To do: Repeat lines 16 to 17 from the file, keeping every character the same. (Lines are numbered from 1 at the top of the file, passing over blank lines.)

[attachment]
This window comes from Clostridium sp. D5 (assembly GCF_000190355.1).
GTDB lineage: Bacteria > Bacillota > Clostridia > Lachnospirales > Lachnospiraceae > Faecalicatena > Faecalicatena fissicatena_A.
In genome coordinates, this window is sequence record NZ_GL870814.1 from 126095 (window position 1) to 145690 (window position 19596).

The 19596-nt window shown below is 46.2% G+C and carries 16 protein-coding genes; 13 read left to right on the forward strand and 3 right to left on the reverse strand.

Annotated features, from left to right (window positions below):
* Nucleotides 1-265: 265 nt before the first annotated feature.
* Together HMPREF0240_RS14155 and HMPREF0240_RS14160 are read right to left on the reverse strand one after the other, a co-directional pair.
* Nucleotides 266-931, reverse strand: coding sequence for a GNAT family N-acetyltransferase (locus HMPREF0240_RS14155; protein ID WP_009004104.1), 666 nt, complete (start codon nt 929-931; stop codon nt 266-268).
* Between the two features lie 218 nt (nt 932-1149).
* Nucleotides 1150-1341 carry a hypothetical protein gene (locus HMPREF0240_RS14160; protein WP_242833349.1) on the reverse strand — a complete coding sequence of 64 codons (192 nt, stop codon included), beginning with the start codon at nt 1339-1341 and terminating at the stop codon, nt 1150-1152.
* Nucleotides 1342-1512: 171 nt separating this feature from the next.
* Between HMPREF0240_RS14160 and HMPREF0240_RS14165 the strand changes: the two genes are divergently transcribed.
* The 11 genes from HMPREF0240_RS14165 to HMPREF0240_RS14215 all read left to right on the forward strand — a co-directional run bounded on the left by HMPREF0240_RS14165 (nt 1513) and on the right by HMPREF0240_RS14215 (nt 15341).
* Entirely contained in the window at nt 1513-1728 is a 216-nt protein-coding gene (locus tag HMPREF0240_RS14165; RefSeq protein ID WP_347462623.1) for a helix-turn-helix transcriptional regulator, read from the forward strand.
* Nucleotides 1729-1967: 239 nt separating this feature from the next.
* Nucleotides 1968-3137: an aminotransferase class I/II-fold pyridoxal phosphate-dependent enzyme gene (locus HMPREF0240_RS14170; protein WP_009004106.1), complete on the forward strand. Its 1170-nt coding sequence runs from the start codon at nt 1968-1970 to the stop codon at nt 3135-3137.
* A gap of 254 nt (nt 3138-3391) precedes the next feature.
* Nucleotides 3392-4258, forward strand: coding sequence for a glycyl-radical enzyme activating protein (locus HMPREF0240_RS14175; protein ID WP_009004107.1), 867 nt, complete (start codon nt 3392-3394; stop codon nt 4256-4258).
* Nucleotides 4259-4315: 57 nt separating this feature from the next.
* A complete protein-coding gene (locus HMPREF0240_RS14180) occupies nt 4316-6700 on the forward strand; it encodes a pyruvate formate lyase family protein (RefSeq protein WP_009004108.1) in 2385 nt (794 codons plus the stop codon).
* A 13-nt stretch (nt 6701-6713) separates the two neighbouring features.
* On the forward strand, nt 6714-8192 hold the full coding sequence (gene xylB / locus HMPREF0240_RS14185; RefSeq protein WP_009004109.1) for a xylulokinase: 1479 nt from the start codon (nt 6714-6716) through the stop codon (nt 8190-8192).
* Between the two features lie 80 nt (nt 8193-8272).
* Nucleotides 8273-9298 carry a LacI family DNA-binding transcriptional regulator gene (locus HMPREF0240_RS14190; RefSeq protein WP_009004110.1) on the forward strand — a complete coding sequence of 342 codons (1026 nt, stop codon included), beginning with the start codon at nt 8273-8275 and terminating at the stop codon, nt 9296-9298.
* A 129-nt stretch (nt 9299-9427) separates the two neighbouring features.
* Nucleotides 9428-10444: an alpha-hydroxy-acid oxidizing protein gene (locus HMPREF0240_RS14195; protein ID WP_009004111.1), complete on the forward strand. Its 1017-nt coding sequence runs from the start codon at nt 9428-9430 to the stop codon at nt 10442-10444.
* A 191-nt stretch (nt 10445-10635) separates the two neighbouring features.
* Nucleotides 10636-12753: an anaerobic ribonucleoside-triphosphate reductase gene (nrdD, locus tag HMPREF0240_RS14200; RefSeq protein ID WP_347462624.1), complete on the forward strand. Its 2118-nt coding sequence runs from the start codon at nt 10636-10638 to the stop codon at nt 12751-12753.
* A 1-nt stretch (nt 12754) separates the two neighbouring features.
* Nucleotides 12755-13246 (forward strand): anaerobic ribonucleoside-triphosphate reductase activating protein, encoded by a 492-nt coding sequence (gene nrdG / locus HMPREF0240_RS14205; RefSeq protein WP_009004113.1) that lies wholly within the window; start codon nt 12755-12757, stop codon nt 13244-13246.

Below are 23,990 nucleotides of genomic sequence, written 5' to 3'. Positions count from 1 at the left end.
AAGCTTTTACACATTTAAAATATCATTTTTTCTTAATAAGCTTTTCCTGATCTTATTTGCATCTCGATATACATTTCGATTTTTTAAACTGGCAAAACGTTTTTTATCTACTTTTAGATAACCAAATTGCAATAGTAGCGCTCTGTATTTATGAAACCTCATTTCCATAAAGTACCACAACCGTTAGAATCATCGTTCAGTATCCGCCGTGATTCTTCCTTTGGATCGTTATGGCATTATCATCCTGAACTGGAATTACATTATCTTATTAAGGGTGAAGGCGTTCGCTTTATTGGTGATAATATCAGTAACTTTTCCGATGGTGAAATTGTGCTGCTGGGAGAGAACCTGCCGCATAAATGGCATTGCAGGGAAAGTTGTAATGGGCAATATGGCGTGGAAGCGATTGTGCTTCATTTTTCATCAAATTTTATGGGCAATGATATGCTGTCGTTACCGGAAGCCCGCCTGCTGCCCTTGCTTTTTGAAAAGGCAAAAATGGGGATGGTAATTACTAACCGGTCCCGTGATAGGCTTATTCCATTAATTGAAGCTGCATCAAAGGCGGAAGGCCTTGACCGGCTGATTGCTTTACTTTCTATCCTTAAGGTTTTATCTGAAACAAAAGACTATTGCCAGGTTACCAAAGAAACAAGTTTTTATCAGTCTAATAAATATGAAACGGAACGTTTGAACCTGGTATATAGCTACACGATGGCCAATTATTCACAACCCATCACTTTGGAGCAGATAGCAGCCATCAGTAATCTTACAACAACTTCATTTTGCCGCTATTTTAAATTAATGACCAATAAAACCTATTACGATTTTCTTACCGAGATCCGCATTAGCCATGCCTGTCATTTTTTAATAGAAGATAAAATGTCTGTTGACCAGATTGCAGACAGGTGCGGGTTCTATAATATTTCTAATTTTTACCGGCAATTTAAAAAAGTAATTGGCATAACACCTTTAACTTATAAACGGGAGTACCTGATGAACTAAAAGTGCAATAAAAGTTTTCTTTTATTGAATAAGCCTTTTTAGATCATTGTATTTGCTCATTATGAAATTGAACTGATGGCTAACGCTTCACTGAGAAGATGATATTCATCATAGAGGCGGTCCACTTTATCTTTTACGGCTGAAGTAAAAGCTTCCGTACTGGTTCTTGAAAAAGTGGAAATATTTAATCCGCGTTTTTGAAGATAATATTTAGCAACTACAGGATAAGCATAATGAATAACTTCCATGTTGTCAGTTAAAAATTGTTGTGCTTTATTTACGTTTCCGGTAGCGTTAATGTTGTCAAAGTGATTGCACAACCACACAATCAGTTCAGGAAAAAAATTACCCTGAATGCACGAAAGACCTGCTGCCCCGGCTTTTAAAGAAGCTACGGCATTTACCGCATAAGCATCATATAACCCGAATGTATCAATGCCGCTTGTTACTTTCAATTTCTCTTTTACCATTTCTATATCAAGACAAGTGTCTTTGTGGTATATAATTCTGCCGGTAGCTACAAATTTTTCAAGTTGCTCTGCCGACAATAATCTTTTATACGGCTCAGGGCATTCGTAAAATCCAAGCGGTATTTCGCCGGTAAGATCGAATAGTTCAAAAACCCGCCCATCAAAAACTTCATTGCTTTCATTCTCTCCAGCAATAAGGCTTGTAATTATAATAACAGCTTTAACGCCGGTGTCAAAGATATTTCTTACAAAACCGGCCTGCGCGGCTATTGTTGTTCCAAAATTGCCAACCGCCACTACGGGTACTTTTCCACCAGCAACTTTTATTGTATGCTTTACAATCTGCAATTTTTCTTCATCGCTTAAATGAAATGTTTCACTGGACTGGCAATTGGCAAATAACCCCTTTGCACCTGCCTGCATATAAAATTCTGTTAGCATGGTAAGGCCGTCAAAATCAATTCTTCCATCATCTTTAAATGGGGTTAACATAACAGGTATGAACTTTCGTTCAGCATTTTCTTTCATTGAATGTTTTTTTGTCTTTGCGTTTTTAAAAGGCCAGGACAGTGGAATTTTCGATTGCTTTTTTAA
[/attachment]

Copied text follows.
* Nucleotides 1968-3137: an aminotransferase class I/II-fold pyridoxal phosphate-dependent enzyme gene (locus HMPREF0240_RS14170; protein WP_009004106.1), complete on the forward strand. Its 1170-nt coding sequence runs from the start codon at nt 1968-1970 to the stop codon at nt 3135-3137.
* A gap of 254 nt (nt 3138-3391) precedes the next feature.